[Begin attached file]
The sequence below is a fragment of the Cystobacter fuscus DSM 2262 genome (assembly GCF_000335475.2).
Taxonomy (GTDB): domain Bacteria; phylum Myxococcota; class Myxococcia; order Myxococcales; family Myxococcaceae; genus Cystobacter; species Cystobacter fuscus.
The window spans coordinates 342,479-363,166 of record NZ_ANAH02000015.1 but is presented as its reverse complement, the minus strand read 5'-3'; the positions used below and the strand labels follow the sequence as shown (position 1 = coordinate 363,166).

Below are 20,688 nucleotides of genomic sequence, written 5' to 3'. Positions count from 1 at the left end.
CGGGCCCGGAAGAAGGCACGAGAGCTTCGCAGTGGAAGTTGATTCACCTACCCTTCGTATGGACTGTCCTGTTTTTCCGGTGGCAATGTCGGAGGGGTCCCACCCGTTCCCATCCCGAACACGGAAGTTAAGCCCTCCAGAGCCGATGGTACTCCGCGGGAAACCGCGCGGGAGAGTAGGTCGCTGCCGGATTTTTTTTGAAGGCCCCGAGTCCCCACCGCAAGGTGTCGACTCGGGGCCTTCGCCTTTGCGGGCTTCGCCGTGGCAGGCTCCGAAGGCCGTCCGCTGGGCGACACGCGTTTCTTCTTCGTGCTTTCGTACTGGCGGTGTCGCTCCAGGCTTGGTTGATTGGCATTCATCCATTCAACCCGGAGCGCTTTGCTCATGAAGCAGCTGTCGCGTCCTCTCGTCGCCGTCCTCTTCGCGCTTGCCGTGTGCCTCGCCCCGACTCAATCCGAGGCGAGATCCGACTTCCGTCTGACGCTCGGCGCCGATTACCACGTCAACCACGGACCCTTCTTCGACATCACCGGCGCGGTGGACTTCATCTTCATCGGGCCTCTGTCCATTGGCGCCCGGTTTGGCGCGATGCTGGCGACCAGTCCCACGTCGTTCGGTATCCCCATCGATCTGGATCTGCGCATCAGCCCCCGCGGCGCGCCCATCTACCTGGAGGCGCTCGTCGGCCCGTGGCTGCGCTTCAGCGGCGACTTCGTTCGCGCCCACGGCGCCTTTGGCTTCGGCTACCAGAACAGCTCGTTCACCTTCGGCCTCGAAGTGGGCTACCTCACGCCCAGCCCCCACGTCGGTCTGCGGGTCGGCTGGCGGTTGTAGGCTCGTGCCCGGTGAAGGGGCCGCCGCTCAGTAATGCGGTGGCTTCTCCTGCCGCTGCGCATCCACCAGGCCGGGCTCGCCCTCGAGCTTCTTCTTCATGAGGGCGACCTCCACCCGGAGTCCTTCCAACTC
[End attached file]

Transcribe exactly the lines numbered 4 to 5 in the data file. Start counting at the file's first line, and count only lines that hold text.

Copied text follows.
Below are 20,688 nucleotides of genomic sequence, written 5' to 3'. Positions count from 1 at the left end.
CGGGCCCGGAAGAAGGCACGAGAGCTTCGCAGTGGAAGTTGATTCACCTACCCTTCGTATGGACTGTCCTGTTTTTCCGGTGGCAATGTCGGAGGGGTCCCACCCGTTCCCATCCCGAACACGGAAGTTAAGCCCTCCAGAGCCGATGGTACTCCGCGGGAAACCGCGCGGGAGAGTAGGTCGCTGCCGGATTTTTTTTGAAGGCCCCGAGTCCCCACCGCAAGGTGTCGACTCGGGGCCTTCGCCTTTGCGGGCTTCGCCGTGGCAGGCTCCGAAGGCCGTCCGCTGGGCGACACGCGTTTCTTCTTCGTGCTTTCGTACTGGCGGTGTCGCTCCAGGCTTGGTTGATTGGCATTCATCCATTCAACCCGGAGCGCTTTGCTCATGAAGCAGCTGTCGCGTCCTCTCGTCGCCGTCCTCTTCGCGCTTGCCGTGTGCCTCGCCCCGACTCAATCCGAGGCGAGATCCGACTTCCGTCTGACGCTCGGCGCCGATTACCACGTCAACCACGGACCCTTCTTCGACATCACCGGCGCGGTGGACTTCATCTTCATCGGGCCTCTGTCCATTGGCGCCCGGTTTGGCGCGATGCTGGCGACCAGTCCCACGTCGTTCGGTATCCCCATCGATCTGGATCTGCGCATCAGCCCCCGCGGCGCGCCCATCTACCTGGAGGCGCTCGTCGGCCCGTGGCTGCGCTTCAGCGGCGACTTCGTTCGCGCCCACGGCGCCTTTGGCTTCGGCTACCAGAACAGCTCGTTCACCTTCGGCCTCGAAGTGGGCTACCTCACGCCCAGCCCCCACGTCGGTCTGCGGGTCGGCTGGCGGTTGTAGGCTCGTGCCCGGTGAAGGGGCCGCCGCTCAGTAATGCGGTGGCTTCTCCTGCCGCTGCGCATCCACCAGGCCGGGCTCGCCCTCGAGCTTCTTCTTCATGAGGGCGACCTCCACCCGGAGTCCTTCCAACTC